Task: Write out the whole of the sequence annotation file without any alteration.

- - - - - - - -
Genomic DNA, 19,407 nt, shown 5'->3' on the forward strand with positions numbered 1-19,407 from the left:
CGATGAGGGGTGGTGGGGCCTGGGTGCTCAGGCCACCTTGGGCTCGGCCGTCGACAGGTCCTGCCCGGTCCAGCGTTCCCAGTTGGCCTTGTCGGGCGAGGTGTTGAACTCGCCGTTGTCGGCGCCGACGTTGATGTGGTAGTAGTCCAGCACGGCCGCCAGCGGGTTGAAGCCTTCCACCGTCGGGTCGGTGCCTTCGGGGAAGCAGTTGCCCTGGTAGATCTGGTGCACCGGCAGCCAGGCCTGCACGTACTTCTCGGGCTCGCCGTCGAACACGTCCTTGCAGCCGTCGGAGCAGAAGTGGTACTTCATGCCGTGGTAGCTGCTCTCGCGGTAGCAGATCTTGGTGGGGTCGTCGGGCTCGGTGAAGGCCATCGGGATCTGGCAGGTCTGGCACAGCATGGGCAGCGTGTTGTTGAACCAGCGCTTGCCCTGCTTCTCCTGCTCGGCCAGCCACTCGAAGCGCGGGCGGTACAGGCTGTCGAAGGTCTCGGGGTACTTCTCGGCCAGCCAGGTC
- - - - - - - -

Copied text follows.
Genomic DNA, 19,407 nt, shown 5'->3' on the forward strand with positions numbered 1-19,407 from the left:
CGATGAGGGGTGGTGGGGCCTGGGTGCTCAGGCCACCTTGGGCTCGGCCGTCGACAGGTCCTGCCCGGTCCAGCGTTCCCAGTTGGCCTTGTCGGGCGAGGTGTTGAACTCGCCGTTGTCGGCGCCGACGTTGATGTGGTAGTAGTCCAGCACGGCCGCCAGCGGGTTGAAGCCTTCCACCGTCGGGTCGGTGCCTTCGGGGAAGCAGTTGCCCTGGTAGATCTGGTGCACCGGCAGCCAGGCCTGCACGTACTTCTCGGGCTCGCCGTCGAACACGTCCTTGCAGCCGTCGGAGCAGAAGTGGTACTTCATGCCGTGGTAGCTGCTCTCGCGGTAGCAGATCTTGGTGGGGTCGTCGGGCTCGGTGAAGGCCATCGGGATCTGGCAGGTCTGGCACAGCATGGGCAGCGTGTTGTTGAACCAGCGCTTGCCCTGCTTCTCCTGCTCGGCCAGCCACTCGAAGCGCGGGCGGTACAGGCTGTCGAAGGTCTCGGGGTACTTCTCGGCCAGCCAGGTC